BETHESDA, Md., May 27 (UPI) -- The U.S. Food and Drug Administration approved the first implant for treatment of opioid dependency, a six-month treatment of low-level buprenorphine that may be more effective for patients because it is easy to use.
Probuphine is the first implantable delivery of buprenorphine, which is typically delivered by pill or dissolvable film placed under the tongue, which the agency said could be even more effective when paired with behavioral treatment and recovery support.
The implant consists of four small rods placed under the skin of the upper arm, slowly releasing buprenorphine over the course of six months. Unlike other drugs used for detoxification, including the pills or films, the implant prevents abuse of the drug.
"Scientific evidence suggests that maintenance treatment with these medications in the context of behavioral treatment and recovery support are more effective in the treatment of opioid use disorder than short-term detoxification programs aimed at abstinence," Dr. Nora Volkow, director of the National Institute on Drug Abuse at the National Institutes of Health, said in a press release. "This product will expand the treatment alternatives available to people suffering from an opioid use disorder."
In response to the epidemic of opioid abuse in the United States, the FDA has in recent months added warnings to the labels of opioid-based drugs about the potential for abuse and addiction.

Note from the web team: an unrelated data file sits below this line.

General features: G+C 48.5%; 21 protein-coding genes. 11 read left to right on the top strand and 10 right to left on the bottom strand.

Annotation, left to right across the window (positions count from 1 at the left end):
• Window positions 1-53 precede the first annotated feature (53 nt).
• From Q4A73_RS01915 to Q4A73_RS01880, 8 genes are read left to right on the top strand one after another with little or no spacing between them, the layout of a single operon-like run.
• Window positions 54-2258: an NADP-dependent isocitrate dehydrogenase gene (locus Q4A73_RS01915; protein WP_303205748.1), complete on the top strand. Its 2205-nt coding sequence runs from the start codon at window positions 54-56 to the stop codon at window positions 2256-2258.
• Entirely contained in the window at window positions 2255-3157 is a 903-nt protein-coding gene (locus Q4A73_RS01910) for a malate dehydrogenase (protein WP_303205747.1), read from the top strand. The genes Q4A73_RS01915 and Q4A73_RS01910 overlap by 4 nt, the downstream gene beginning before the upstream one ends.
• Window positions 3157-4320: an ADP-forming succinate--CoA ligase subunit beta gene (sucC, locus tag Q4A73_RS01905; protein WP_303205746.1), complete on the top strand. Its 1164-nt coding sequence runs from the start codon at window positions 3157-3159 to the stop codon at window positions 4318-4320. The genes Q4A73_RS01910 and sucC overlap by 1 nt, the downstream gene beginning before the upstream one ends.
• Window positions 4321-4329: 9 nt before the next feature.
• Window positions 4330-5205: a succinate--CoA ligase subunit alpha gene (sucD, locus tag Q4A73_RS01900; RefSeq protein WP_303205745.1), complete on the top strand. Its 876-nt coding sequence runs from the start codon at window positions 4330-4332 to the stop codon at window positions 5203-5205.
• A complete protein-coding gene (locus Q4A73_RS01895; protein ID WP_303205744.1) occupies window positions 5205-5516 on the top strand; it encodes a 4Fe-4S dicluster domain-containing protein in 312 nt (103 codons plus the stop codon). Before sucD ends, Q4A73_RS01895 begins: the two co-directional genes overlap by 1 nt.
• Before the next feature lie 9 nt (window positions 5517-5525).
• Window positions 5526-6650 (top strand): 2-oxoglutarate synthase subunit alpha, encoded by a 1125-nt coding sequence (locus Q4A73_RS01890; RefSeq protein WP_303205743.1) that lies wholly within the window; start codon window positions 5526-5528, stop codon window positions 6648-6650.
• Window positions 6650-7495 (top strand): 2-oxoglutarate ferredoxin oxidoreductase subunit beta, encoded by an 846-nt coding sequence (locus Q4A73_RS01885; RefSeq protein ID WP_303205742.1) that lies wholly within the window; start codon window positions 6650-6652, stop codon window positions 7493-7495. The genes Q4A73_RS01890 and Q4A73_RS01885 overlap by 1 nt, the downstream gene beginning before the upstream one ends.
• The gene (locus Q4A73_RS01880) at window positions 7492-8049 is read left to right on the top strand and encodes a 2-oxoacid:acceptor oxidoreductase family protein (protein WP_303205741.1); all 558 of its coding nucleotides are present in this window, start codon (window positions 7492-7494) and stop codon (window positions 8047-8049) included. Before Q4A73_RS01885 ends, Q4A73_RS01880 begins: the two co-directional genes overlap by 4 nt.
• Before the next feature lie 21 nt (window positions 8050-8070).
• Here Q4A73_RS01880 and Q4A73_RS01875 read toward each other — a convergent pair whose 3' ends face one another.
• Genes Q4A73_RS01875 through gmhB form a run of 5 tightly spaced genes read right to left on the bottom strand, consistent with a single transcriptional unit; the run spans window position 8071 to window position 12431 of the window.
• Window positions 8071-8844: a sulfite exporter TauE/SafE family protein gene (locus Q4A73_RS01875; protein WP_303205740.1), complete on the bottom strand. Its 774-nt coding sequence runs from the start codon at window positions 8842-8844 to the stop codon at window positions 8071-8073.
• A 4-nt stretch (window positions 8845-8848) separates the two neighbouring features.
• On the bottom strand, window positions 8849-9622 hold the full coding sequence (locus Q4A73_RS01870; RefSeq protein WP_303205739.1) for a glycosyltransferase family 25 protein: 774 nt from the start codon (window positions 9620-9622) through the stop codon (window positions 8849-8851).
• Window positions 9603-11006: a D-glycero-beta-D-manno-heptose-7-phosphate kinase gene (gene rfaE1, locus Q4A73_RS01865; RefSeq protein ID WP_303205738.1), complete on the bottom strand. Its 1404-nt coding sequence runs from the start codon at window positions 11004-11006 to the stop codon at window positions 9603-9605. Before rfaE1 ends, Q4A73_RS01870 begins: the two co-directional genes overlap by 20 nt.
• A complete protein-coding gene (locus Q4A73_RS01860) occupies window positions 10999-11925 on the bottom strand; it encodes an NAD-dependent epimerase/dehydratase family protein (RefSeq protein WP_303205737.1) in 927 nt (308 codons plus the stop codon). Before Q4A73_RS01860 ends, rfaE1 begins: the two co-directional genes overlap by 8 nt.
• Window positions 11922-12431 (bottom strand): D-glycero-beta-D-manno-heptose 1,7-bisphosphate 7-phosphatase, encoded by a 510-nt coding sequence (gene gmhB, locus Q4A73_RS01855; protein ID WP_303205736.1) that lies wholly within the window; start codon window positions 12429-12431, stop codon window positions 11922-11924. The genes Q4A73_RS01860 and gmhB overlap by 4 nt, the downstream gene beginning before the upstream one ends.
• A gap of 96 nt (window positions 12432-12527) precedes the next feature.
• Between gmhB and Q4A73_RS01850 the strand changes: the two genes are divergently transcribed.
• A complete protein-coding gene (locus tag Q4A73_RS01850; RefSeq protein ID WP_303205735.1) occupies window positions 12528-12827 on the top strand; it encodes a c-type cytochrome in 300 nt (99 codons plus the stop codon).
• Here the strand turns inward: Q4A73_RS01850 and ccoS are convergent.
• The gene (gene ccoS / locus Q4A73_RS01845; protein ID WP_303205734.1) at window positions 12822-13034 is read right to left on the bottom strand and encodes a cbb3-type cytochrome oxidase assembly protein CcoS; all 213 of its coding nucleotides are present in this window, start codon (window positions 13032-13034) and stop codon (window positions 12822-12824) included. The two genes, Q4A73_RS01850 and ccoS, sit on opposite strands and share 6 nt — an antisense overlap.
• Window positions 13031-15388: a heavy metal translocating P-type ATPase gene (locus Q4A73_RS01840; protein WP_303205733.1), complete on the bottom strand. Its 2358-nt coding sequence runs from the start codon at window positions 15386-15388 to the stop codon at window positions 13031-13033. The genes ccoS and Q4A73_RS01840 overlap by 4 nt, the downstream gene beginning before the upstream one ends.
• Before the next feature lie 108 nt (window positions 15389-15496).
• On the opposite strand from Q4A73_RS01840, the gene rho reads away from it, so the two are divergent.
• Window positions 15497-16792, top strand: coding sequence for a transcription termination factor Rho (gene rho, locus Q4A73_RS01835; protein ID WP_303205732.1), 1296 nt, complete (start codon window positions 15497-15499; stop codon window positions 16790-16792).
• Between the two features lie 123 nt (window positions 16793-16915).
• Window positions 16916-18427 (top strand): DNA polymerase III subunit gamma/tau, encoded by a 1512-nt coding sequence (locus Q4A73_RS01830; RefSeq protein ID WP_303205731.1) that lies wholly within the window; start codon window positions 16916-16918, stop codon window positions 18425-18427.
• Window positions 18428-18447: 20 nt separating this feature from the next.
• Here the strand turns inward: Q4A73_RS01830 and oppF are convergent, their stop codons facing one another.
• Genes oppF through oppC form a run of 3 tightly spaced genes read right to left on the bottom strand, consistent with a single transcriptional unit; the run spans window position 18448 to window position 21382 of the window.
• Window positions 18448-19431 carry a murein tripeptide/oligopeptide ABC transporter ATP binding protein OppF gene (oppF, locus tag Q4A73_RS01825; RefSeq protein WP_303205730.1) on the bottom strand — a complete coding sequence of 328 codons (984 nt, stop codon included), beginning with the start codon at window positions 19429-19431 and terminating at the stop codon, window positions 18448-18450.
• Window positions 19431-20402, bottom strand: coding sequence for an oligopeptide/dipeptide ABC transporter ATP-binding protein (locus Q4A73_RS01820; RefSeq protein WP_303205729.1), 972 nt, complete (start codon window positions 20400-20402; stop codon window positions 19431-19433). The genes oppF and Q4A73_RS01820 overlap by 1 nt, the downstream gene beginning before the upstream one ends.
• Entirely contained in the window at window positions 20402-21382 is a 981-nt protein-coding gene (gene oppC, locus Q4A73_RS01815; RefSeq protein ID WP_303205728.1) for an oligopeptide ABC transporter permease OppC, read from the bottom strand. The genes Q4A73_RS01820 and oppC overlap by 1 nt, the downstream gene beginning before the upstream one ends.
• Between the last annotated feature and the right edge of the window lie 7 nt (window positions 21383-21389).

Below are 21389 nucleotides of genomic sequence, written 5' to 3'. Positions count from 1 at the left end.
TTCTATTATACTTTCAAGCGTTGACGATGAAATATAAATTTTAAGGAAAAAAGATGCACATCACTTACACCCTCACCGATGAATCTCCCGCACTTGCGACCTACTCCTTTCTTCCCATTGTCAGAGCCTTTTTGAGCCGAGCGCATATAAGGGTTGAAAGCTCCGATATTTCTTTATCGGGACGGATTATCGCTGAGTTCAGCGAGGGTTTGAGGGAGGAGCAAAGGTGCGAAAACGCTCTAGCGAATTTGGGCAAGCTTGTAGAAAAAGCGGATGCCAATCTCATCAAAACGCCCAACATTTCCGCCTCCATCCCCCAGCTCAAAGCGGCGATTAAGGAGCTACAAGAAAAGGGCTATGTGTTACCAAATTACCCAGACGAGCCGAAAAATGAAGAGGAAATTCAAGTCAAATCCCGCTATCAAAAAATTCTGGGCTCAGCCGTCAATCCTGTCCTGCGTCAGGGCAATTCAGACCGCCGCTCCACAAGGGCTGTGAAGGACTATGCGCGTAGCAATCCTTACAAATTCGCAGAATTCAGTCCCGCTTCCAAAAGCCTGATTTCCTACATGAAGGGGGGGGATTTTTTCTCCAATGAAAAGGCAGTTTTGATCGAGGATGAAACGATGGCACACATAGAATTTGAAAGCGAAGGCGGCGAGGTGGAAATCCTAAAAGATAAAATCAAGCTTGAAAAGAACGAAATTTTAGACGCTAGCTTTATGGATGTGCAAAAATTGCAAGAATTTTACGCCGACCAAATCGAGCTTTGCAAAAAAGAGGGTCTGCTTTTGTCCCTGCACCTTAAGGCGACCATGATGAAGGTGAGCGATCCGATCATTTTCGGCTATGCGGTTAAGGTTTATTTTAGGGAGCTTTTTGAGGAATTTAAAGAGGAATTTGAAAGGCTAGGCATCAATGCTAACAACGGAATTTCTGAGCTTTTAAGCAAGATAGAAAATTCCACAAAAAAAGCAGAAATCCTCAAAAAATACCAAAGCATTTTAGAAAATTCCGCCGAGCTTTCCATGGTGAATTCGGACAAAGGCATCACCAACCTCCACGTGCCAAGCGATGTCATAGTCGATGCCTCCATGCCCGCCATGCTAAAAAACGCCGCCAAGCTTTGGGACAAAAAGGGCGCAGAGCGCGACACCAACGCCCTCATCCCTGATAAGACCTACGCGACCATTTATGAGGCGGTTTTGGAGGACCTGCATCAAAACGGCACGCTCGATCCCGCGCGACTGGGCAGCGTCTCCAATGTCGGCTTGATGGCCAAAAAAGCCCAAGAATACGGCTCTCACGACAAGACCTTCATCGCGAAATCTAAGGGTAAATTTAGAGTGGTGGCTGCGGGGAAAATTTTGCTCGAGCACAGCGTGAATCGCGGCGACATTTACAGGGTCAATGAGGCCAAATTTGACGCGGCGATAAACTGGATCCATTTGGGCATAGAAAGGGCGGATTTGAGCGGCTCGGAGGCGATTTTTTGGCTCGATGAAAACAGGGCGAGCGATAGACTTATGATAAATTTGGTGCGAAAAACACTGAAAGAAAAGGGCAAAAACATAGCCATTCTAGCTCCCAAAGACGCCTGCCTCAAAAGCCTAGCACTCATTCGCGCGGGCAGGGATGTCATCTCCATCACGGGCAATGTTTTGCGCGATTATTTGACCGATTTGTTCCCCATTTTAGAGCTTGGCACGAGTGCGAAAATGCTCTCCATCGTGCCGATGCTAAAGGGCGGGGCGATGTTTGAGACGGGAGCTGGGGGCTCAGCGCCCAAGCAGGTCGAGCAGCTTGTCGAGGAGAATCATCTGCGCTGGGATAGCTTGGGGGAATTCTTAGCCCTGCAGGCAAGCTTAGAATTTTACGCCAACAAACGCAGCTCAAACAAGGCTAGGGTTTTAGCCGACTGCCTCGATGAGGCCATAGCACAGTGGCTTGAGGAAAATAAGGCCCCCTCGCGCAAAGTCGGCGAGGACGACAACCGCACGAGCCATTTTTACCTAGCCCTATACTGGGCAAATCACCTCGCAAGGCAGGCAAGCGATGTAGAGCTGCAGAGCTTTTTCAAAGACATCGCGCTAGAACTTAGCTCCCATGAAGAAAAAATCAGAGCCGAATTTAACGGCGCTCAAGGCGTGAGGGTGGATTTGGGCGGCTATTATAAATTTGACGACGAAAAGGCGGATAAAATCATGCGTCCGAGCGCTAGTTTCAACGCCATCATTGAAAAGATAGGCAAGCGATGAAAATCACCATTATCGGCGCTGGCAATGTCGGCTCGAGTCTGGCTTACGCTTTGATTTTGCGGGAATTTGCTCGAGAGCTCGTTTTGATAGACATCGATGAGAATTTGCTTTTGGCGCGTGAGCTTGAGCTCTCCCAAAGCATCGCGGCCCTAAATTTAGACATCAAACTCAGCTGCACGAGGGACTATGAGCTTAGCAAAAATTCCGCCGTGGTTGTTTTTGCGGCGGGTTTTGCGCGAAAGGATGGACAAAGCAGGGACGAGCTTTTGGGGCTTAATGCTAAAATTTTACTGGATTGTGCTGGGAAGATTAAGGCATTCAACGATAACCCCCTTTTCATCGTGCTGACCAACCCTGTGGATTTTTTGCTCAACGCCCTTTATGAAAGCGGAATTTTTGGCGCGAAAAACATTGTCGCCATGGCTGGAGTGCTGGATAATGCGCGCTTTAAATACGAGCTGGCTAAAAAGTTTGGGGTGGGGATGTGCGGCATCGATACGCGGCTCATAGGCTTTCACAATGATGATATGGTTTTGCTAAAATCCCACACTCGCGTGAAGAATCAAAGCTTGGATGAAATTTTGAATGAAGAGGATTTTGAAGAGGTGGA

At the same time, the agency has been considering approval of Probuphine since January, reviewing clinical trial data comparing the implant to other drugs used for opioid dependency, as well as other forms of buprenorphine.
In a trial with patients who already were being treated with low-dose buprenorphine, 63 percent of patients with the implant showed no evidence they'd used opioid drugs during the study, similar to the 64 percent of patients treated with the sublingual, or under-the-tongue, film in another study.
"The benefits seen through this model demonstrate the impact of sustained abstinence during treatment," Dr. Walter Ling, a professor of psychiatry and director of Integrated Substance Abuse Programs at the University of California Los Angeles, said in a press release. "An implantable formulation of buprenorphine could present physicians, patients and society with a new option that mitigates some risks associated with sublingual formulations. Patients may have decreased preoccupation with their ritual of taking medication daily, giving them freedom to focus on other parts of their recovery."